Jan 2019 - Apr 2019
SketchyMedical uses an internal administration tool to upload hundreds and thousands of videos, images and metadata values. I pushed for flexible, user-centered design to create a solution that was simple and easy to use. As a result, the app's user base expanded and the team released content on time.
No delay in planned content releases
SketchyMedical offers time-lapse videos that illustrate a scene. These scenes or sketches are accompanied by narration to tie crucial concepts in medicine to symbols. This method is highly effective in committing information to memory and speeding up the process of knowledge acquisition.
During the release of our new course, Internal Medicine, the team found that only 1 member knew how to navigate the admin app, which made uploading content slow and delayed the product’s release date.
When introduced to new users, the UI was inconsistent and the structure confusing to navigate because it broke several usability heuristics.
We needed to create a sustainable internal data management and administrative app that could be used by any stakeholder, regardless of department or experience level
I began the process by researching viable frameworks to replace the existing one and auditing management systems, and viewing examples of management systems for academia, customers, and projects.
There are 2 primary user groups for SketchyAdmin: medical professionals and content members. Our team of medical professionals is responsible for creating course syllabus, outlines, and scripts. The content team is responsible for uploading related content to each course through the app.
Jobs to be done allowed me to lay out the tasks each user group needed to be able to perform and what their overarching goals were. I was able to paint a clearer picture of how each user group approached creating course curriculums through Admin and to frame needs to be more outcome focused.
Visually signify which comes first out of a course, unit, chapter, and video by establishing order of creation:
No longer use combination tools to generate course content, allowing admin to be a dynamic, all-in-one tool:
There were 3 main thematic groupings in which I brainstormed feature solutions: correct user feedback, dynamic control, and information hierarchy. I then took these solutions and iterated.
Visually, the user must understand how information is named and nested within one another, which object is expanded, and what exists inside of it.
Each video or “section” has a number of characteristics that make them unique from each other, including the name, release date, its quiz questions, and symbols.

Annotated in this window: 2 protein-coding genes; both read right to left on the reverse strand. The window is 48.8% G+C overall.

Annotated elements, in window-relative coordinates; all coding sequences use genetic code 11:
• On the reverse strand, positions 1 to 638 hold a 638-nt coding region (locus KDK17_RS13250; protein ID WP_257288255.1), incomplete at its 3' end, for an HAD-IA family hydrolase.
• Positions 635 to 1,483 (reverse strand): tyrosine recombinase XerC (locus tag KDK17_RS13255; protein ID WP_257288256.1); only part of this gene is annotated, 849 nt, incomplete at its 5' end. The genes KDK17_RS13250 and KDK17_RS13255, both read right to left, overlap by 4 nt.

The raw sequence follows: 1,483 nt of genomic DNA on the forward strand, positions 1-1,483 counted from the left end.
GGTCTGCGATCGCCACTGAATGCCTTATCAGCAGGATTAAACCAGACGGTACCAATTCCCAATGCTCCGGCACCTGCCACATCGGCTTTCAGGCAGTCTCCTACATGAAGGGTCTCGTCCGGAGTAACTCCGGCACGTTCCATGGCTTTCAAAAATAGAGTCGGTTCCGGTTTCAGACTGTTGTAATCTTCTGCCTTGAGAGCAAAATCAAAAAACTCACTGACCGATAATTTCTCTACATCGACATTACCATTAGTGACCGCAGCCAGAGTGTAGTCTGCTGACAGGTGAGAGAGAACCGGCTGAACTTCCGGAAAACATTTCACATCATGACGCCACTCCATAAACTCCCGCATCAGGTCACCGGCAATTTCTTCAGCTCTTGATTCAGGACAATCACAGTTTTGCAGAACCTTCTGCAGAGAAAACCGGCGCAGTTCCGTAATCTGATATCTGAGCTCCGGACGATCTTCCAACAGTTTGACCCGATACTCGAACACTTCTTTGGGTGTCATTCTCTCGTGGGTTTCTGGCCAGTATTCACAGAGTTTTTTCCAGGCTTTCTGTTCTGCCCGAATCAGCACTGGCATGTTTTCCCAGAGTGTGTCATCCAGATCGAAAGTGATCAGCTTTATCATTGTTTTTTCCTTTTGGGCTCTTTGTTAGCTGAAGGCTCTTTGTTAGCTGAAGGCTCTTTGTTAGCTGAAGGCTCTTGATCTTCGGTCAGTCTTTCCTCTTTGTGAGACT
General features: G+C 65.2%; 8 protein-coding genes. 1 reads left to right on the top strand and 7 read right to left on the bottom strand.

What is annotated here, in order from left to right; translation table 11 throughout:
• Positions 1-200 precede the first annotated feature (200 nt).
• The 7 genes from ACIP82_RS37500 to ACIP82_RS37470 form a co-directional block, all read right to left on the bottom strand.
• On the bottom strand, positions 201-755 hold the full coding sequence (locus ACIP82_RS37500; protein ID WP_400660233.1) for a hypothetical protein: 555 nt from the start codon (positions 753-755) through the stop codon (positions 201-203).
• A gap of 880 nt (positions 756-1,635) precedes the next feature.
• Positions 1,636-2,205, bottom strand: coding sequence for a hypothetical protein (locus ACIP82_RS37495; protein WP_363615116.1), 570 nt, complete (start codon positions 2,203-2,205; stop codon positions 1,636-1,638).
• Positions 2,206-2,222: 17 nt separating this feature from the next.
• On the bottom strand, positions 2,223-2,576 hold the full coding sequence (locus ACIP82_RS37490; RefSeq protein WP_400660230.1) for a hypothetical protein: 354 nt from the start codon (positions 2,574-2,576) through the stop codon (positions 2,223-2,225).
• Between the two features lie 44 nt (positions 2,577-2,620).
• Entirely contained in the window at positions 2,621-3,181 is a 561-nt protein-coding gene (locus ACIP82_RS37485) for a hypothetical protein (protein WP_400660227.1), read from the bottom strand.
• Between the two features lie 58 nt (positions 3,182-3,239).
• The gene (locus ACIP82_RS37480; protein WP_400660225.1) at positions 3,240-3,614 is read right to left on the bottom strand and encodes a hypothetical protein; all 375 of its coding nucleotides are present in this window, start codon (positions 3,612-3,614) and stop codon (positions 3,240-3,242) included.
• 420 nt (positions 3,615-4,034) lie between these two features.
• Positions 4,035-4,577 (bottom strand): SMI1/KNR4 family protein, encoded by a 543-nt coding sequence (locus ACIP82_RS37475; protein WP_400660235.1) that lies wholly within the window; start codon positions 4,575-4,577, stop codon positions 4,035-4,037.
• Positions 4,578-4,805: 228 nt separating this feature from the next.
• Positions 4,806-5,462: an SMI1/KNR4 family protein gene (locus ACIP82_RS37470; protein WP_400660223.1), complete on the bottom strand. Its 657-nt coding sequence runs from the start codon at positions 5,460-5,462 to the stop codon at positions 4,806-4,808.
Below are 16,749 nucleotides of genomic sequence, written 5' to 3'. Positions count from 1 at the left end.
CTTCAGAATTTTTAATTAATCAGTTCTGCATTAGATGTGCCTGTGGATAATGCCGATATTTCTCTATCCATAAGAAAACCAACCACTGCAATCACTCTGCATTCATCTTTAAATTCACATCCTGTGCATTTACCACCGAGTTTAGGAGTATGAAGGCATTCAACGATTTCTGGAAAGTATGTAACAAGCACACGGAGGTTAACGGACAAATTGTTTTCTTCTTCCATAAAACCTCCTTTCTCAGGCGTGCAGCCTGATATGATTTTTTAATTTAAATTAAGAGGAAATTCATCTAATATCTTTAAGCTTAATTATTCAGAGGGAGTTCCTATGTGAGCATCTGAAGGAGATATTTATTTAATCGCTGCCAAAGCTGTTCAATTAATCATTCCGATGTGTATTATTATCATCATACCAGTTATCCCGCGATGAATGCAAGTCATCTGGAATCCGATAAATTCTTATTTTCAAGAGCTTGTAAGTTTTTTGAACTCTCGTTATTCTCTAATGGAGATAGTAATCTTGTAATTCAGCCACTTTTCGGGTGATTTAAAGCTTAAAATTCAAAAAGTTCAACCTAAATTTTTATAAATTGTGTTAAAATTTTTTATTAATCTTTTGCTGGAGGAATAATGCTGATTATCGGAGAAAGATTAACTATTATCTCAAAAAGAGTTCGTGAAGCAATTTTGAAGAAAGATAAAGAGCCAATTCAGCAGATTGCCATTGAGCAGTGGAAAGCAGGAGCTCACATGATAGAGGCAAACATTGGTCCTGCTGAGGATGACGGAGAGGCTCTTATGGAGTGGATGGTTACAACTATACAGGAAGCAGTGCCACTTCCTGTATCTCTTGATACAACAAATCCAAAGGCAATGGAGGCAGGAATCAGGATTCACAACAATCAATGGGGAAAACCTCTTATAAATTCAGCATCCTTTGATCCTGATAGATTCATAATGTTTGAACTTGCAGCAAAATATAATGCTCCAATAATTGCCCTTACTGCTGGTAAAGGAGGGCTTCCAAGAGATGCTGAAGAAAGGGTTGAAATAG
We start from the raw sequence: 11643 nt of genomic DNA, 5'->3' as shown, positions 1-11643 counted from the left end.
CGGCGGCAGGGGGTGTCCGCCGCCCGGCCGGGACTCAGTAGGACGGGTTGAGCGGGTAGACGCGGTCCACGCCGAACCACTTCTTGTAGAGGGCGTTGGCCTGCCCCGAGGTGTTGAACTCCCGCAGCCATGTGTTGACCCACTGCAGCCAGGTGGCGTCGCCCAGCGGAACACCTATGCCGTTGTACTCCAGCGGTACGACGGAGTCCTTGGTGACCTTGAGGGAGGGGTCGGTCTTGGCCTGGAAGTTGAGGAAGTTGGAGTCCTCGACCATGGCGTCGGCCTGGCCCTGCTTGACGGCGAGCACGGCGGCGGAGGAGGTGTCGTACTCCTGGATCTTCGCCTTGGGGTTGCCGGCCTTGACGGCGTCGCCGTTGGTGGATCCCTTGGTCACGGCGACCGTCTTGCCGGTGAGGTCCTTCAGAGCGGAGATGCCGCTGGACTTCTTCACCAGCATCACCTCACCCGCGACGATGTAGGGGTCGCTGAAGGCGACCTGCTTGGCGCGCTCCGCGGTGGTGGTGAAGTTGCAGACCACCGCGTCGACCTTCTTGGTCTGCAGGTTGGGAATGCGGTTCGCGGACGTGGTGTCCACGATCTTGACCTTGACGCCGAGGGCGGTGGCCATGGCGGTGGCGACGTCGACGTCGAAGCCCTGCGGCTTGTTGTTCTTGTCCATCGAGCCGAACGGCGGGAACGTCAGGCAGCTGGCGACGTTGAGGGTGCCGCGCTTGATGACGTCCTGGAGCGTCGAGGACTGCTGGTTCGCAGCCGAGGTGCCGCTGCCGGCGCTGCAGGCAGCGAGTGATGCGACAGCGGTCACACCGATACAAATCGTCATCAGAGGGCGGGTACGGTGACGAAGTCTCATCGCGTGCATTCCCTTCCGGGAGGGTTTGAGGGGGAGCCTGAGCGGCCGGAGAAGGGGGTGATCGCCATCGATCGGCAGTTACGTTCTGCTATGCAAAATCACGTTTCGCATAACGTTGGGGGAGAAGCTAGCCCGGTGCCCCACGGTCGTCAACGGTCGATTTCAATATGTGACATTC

Each video or “section” has a group of symbols. These symbols are given their order in the list, name, description, and coordinates in the video, all of which can be added after a video is created.
My teammate and front-end developer, Anna, expressed interest in learning UI. Because she primarily wanted to gain familiarity with Sketch and given her Git background, we chose to use Abstract to collaborate.
I was careful to mention relevant information when a user receives feedback for actions. This applied to different UI states that involved destructive actions: canceling and deleting.
I wrote out error states that would appear when a user enters incorrect values. They were simple reminders to show the user what type of values were acceptable.
Since launching the first version of SketchyAdmin, the content team has been able to expand its number of operators from 1 to 5. The main user groups gave positive feedback on how easy it was to understand the way content was structured, created, and uploaded. We have had updates to Pediatrics, Surgery, and Internal Medicine, which were all completed before their deadlines in Winter and Fall.
The main user groups gave positive feedback on how easy it was to understand the way content was structured, created, and uploaded.
By researching internal management systems that mimic enterprise-level products, and integrating learnings from adjacent markets, I’ve become more exposed to systems design. This project has sparked an interest in how any digital product is a living, breathing, and evolving ecosystem.
The power of language goes a long way when giving context and instructions to screens, modals, and actions. I’ve become more interested in exploring how language can improve the way we interact with products and create a human voice for digital experiences.